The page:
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Good Tricks or Myth

Posted by NUPRIN 
Good Tricks or Myth
September 20, 2006 04:17PM
I am newbie. So please forgive me if I sound kind of naive. Here are some tricks or tips that I have heard, just wonder if you guys heard of them too, and also if there are any other tips and or myth I should be aware of.

Peanut oil - windows trim rubber and exterior rubber, dress and clean up wax.
coconut oil - add to wash soap to help prevent dirt from sliding on paint.
WD-40 - use spareingly on engine for dressing.
liquid wax - on windows for easy and streak free finish and light rain repellent
kerosene - one old timer told me he use it on paint to wipe dirt off, can it be use of wheels too?

Any reply will be greatly appreciated.
Re: Good Tricks or Myth
September 20, 2006 04:45PM
Been around for years, all of them.

Just using some common oils, etc to attempt to save money, since these do create a "sort" of "dressing".

However, some may be doing more long term damage than the money saved warrants.

Re: Good Tricks or Myth
September 21, 2006 01:48AM
The kerosene trick was to use 1 cup of kerosene to 1 bucket of water, and use that to wash your car. Other old time tricks are , ammonia and water for rugs and cloth seats,clear floor wax for vinyl trim and tire dressing, baking soda for bug removeal, mineral spirits or kerosene for tar, vinegar and water for glass,and a few others that I dont remember right now.
Re: Good Tricks or Myth
September 21, 2006 02:33AM
Sometimes the answer is more complicated than "good" or "bad". Just because something works doesn't mean it works the best. Otherwise people would simply huff paint thinner instead of buying expensive crack cocaine, but that may be a subject for another forum.
WD-40 is flammable until its carrier evaporates. Water-based dressings are a better bet for engines for safety reasons. WD-40 is recommended for drying wet ignition systems, which indicates it won't harm engine compartment materials.
Kerosene is combustible and must be used carefully. It will strip wax. Regularly wiping the car with a towel soaked in water and a little kerosene will work but I wonder about the long-term effect on rubber and vinyl parts.
I tried using peanut butter ( not oil ) to remove wax stains from vinyl but wasn't impressed with the results. I did better with Meguiar's Heavy Duty Vinyl Cleaner.
Salad oil in the wash solution is supposed to make the suds last and add lubrication but I suspect it will leave a deposit on the car so I don't use it.
There are numerous home-brew window cleaners made with alcohol and/or vinegar but they don't seem as good as Stoner's Invisible Glass, Griot's Window Cleaner or Meguiar's.
Waxes such as Meguiar's #26 have been used successfully on windows but purpose-built Rain-X is probably better. Wax may interfere with the windshield wipers.
Corn starch and even talcum powder have been mixed with water or window cleaner to deep-clean glass. Diesel oil has been used to shine tires. Coleman fuel has been used on carpet spots. Waxes like AutoMagic's Banana wax can be used on plastic headlights. Clear Lacquer has been sprayed on used car engines to dress them. Turpentine can be used as a tar remover but I found it did not work well. Used car dealers use lacquer thinner on stained kick panels and dress them to hide the damage it does.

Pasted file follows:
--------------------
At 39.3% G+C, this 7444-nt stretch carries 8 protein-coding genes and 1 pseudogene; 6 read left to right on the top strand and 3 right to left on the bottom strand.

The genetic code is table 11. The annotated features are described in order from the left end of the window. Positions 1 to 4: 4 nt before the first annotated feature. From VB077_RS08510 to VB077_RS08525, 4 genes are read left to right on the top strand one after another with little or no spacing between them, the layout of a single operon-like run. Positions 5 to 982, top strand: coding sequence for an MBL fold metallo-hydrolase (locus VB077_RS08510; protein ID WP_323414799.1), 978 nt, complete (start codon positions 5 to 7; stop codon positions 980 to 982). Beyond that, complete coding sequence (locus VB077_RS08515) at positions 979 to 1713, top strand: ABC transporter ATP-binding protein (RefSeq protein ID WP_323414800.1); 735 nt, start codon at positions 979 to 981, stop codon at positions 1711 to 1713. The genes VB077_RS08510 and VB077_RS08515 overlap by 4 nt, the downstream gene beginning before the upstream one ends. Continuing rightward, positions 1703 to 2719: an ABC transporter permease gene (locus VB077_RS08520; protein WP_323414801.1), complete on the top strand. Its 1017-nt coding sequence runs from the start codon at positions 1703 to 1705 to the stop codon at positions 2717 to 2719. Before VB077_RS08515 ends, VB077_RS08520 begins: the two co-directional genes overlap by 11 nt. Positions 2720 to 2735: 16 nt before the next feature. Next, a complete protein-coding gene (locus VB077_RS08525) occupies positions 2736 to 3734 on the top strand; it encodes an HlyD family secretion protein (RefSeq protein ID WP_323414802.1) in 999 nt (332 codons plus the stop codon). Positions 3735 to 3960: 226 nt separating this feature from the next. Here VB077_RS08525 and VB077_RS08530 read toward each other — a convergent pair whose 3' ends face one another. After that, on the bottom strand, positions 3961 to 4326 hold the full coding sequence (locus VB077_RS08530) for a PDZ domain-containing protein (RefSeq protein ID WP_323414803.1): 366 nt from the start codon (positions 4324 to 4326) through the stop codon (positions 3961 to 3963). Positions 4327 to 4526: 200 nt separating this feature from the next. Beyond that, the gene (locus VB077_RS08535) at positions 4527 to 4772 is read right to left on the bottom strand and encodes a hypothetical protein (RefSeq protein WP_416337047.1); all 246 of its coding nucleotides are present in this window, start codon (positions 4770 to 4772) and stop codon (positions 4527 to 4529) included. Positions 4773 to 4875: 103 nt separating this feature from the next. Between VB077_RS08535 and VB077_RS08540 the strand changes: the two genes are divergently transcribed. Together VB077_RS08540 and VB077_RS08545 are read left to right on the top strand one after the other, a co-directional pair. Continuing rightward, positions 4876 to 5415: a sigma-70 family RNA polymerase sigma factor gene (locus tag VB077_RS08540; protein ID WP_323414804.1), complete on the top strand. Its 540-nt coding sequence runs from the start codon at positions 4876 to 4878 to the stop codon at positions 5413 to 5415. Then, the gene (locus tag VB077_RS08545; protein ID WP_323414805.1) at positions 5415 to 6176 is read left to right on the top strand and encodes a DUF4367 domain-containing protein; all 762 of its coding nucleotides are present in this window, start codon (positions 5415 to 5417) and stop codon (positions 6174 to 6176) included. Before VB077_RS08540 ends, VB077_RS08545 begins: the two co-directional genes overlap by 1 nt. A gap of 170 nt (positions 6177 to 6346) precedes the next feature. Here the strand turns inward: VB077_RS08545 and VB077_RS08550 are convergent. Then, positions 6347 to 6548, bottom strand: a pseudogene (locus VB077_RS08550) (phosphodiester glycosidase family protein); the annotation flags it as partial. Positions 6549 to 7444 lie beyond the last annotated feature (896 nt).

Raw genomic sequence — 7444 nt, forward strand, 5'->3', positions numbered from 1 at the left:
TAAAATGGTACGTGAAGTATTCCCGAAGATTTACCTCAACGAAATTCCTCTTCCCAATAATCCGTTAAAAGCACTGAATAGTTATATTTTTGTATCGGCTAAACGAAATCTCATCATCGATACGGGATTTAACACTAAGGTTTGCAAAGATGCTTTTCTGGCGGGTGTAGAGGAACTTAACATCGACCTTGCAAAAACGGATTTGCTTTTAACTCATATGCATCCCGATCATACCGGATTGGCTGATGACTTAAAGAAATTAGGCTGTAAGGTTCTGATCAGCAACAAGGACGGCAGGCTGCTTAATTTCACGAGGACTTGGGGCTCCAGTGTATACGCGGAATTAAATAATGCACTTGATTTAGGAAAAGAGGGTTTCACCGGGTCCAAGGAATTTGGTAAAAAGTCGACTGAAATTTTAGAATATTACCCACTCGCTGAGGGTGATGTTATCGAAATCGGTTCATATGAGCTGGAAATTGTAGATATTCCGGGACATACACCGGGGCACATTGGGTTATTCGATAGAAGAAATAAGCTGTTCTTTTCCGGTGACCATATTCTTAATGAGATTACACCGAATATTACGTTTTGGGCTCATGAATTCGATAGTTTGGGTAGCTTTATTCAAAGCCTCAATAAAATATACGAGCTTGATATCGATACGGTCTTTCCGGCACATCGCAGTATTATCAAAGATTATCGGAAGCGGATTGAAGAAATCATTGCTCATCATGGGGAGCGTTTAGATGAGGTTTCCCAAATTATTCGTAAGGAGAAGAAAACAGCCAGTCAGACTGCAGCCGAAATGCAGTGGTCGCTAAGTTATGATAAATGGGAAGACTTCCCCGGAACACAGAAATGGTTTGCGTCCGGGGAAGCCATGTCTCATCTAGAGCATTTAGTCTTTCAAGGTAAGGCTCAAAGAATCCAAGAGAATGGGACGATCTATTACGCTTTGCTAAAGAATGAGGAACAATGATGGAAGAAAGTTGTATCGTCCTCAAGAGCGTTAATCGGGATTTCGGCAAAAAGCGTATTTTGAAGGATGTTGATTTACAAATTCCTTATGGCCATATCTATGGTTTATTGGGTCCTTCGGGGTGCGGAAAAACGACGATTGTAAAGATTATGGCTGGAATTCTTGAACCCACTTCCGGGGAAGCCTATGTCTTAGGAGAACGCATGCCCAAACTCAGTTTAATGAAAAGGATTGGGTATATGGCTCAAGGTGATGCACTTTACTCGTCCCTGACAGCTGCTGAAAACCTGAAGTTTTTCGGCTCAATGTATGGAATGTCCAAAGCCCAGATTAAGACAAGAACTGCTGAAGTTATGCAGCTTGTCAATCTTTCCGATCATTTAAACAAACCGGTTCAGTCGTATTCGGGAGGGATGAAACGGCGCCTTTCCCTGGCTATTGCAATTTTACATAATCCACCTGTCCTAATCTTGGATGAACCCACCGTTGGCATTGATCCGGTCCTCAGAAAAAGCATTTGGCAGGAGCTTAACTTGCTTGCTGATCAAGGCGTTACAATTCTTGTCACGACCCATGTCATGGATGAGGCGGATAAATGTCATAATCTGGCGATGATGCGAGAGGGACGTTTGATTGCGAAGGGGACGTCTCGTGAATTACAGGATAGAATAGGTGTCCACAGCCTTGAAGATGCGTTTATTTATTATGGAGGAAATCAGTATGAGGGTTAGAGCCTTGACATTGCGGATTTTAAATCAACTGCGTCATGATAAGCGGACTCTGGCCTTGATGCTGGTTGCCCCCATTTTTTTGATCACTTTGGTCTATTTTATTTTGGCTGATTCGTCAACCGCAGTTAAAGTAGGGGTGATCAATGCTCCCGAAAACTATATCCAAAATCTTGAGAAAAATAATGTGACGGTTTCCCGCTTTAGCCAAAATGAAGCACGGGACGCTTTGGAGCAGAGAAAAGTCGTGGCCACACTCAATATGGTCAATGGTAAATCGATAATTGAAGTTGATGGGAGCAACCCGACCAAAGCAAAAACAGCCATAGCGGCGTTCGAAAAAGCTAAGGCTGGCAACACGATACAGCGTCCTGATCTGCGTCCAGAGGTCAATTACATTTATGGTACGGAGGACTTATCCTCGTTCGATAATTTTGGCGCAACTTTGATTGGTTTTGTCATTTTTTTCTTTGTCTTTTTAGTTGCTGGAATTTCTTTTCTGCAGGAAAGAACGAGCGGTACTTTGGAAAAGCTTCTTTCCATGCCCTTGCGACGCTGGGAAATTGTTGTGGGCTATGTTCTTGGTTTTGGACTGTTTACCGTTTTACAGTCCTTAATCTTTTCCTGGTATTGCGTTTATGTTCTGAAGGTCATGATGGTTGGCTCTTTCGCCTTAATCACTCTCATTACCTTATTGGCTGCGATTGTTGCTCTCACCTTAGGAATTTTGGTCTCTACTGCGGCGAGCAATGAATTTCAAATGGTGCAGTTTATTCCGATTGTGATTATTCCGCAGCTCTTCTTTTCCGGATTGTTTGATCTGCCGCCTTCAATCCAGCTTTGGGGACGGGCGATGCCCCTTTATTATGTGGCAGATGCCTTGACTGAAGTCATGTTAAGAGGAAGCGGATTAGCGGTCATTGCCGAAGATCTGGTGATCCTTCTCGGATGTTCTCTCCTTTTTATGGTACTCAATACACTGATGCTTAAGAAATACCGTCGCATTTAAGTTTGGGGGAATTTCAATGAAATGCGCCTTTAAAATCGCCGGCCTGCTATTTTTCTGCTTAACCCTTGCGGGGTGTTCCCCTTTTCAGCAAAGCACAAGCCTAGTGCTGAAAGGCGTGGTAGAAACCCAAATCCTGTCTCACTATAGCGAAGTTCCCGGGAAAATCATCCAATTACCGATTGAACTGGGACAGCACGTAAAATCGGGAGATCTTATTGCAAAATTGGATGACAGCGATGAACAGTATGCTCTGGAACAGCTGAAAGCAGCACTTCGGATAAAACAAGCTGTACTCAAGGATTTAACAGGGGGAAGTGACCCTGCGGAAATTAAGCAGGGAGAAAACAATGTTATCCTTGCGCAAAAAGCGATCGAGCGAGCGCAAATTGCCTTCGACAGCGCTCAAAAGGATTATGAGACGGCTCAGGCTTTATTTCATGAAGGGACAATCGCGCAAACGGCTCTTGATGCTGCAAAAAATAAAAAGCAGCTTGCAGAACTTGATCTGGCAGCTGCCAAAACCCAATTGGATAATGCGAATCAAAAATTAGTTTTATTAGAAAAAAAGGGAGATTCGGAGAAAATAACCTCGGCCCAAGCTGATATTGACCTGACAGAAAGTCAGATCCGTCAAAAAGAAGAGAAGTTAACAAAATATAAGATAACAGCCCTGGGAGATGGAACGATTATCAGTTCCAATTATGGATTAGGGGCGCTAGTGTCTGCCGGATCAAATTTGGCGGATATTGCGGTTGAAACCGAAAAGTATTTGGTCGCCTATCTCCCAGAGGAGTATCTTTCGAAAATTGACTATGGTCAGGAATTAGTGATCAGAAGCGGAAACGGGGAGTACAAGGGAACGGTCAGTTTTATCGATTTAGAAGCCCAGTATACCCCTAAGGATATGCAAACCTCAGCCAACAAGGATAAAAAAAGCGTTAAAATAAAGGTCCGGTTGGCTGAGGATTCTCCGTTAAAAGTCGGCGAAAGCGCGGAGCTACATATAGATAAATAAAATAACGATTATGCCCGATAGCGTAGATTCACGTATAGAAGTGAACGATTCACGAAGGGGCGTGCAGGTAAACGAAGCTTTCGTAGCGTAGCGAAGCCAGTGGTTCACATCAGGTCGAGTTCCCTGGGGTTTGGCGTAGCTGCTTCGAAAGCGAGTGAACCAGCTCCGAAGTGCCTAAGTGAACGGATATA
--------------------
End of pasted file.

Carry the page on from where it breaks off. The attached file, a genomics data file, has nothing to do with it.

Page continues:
" Character matters, and virtue is the stength of character."-Mark Rutland-
Re: Good Tricks or Myth
September 23, 2006 02:24AM
Without judging these, I'll mention them...
Palmolive Dishwashing Liquid is recommended by the maker for car washing ( one squirt to a bucket of water ). New Again said he uses Mop and Glow in wheel wells as dressing. Fabric Softener sheets can be used to agitate tar and bugs. Hot water on towels helps remove tree sap. Warm water allows you to wash the car on cold days. Spraying Pam on the front of the car keeps bugs from sticking. You can coat precious aluminum wheels with petroleum jelly for the winter to ward off salt. You can mix polish with a pure wax to create a one-step product. Some car wash soaps can be applied full strength to loosen bugs and tar. Dawn dishwashing liquid is used to remove old wax prior to detailing. Baking soda can be left in the car to absorb odors. Toothpaste removes scratches from clear plastics. Baking soda and water are used to clean car batteries. A large pencil eraser can be used to scrape wax residue out of crevices. A plastic putty knife helps in scraping stickers off of paint.

" Bankruptcy in America comes dressed in a tuxedo, not in rags. "-Mark Rutland-
Re: Good Tricks or Myth
September 29, 2006 04:56AM
Rubbing alcohol will remove painted on pinstripes. Good for older cars who have painted on pin stripes with some lines missing.
Re: Good Tricks or Myth
September 29, 2006 04:56AM
Rubbing alcohol will remove painted on pinstripes. Good for older cars who have painted on pin stripes with some lines missing.

Take care,

Precision Auto & Marine

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